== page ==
How I Consolidated My Credit Card Debt

Once the introductory offer ended and my credit cards started charging me high interest, I realized something needed to change.

Written by Hilary Collins / August 8, 2022
Woman with credit card and cell phone

I made some questionable decisions in college, including not-so-great boyfriends, bad box dye jobs and keg stands. But only one followed me into responsible adulthood: my five figures of credit card debt.

A lot of that debt went toward books for my college courses, groceries, flights home for the holidays and other important things that I don’t regret. But some of it went to new clothes, Ubers when I didn’t feel like taking public transit, dinners at chichi restaurants and other things I really didn’t need.

Now, I have a great credit score. I always made at least the minimum payment on time. But once the introductory offer of 0% interest ended and a punishingly high interest rate of 23.49% APR kicked in, I knew this wasn’t working for me.

Seeking a solution for credit card debt

When my interest rate spiked, I was no longer able to make much of a dent in my overall balance. I felt extremely frustrated and a little bit panicked. I tried to put more and more of my paycheck towards it, but the progress was very slow. When I ran the numbers and realized how long it was going to take me to pay it off, I went looking for solutions. Should I get a second job? Should I find a cheaper apartment? Should I cut out Netflix and avocado toast and see if that helps?

Instead, I applied for a personal loan. There are quite a few companies that offer personal loans to consolidate credit card debt and I found that most of them have a quick and easy online application process. I entered my name, birthdate, contact information and income before the lenders ran a soft credit check that didn’t impact my credit score. Then, I got loan offers from each company and compared interest rates as well as payment options. If you can afford higher monthly payments, you will usually save money on interest as well as get the dopamine rush of paying off your debts that much earlier.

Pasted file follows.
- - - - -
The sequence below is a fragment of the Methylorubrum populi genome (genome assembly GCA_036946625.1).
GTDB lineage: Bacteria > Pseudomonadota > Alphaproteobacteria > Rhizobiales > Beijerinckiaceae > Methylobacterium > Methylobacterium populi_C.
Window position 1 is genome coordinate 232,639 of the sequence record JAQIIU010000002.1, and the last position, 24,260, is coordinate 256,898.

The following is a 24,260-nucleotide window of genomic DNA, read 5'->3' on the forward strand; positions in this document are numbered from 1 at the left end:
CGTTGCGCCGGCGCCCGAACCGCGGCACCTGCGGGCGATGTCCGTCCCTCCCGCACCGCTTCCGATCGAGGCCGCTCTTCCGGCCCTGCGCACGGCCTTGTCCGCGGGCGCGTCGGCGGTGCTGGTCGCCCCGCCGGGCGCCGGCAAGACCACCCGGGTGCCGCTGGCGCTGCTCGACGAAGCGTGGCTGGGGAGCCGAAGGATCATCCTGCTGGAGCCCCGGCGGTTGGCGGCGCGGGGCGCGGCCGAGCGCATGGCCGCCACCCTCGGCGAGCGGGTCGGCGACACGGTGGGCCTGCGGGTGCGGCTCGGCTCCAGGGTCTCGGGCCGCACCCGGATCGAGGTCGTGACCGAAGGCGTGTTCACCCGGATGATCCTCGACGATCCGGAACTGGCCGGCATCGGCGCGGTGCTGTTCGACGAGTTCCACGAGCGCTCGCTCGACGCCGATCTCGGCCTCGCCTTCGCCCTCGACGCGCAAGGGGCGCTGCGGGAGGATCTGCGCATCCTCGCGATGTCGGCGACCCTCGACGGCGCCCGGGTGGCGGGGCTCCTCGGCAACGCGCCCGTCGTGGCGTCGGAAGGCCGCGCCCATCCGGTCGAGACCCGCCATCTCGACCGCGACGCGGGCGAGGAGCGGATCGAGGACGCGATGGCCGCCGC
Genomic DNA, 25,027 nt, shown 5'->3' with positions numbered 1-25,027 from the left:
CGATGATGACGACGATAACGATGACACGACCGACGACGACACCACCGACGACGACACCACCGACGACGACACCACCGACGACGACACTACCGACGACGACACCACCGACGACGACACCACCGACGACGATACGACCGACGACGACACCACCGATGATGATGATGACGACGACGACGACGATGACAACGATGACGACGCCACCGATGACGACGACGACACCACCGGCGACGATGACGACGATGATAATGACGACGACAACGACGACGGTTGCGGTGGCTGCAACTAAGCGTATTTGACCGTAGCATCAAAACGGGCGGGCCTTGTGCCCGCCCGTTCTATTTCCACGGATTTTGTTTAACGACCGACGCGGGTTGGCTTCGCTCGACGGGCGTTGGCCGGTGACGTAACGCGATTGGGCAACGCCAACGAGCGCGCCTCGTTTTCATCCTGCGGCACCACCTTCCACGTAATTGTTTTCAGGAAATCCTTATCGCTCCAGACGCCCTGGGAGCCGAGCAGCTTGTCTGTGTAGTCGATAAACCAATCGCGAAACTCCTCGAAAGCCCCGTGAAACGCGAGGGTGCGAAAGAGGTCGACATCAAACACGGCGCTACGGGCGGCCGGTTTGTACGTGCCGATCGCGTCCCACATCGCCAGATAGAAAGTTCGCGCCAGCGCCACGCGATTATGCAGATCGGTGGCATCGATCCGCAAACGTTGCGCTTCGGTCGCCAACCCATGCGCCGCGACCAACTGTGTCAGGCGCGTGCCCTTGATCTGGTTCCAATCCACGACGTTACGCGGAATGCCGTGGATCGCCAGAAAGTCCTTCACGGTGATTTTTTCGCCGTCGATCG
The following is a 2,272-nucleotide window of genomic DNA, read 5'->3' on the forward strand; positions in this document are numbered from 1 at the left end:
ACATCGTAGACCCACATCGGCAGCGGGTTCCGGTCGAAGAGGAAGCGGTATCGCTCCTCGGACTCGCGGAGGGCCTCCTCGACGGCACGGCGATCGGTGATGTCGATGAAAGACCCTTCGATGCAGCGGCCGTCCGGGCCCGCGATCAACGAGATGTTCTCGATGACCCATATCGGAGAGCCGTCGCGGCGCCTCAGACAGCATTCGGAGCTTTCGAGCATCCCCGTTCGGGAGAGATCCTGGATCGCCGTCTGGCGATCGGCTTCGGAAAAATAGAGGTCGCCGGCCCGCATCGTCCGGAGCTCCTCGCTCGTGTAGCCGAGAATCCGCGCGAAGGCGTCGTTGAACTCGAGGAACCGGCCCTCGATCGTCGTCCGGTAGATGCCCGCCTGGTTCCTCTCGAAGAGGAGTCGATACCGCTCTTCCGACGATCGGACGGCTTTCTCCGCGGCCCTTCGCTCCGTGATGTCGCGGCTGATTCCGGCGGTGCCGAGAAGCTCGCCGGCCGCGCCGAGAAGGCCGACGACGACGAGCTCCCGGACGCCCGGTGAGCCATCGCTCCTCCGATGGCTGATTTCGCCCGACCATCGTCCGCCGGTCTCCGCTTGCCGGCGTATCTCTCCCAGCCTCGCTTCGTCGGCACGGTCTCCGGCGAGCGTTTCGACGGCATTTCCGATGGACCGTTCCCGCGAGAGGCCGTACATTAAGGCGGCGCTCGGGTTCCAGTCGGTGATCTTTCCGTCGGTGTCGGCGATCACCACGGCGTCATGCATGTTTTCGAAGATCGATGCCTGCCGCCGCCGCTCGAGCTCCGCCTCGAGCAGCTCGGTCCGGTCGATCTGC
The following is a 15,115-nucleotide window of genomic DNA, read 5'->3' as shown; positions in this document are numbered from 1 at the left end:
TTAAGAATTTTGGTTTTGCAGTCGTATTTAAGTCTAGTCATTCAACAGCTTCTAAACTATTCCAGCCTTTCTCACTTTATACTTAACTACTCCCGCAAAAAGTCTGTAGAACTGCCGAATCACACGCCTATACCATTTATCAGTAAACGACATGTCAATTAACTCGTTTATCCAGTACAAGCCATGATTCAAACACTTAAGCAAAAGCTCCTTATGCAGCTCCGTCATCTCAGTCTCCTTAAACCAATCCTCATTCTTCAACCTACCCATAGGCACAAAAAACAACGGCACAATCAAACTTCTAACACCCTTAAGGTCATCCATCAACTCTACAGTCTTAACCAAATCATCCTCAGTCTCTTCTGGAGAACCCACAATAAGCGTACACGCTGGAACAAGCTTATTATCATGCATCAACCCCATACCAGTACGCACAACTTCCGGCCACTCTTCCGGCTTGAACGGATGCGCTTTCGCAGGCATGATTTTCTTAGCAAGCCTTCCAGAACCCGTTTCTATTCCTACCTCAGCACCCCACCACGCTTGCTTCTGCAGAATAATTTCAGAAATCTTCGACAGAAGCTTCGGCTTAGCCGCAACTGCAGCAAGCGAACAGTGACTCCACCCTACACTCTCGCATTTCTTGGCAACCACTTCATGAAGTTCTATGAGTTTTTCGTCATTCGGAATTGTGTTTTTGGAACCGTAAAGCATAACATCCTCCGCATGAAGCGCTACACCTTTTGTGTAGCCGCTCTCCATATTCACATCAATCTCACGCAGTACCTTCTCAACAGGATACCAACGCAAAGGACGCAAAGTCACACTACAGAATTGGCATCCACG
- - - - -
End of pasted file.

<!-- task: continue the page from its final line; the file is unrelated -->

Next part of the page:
After carefully reviewing interest rates, loan terms including any fees, and monthly payment amounts, I went with the lender that offered the lowest interest rate. I chose a payment plan somewhere in the middle—not the lowest monthly payment, not the highest, but something I knew I could realistically afford every month. Because of the significantly lower interest rate, I would pay off this loan years faster than I would have had I continued to pay the minimum amount to my credit card company each month.

Once I signed off on the loan, the funds were quickly disbursed directly into my bank account. The lender took out an origination fee of 3% based on my credit score. From application to the moment I was able to pay off my credit card with the funds took about a week.

How my repayment is going now

I’m still paying for my questionable college spending, but the balance is steadily falling each month as I save money on interest and enjoy a simpler, more predictable payment plan. Plus, getting that balance off my credit card boosted my credit score.

If you’re struggling with your credit card debt, it could be worth it to explore your options for consolidating that debt with personal loans. Especially if you have a good credit score, it can make a big difference in the total amount you pay and the time it takes to pay off that debt. Do your research: Make sure it’s a reputable lender, that the interest rate is better than your credit card’s, and that you can afford the monthly payments. Then congratulate yourself for making much better financial decisions than you made in college.

About the Author

Hilary Collins

Hilary Collins

Hilary is an experienced finance writer with a passion for turning complicated topics into readable stories with real-world takeaways.

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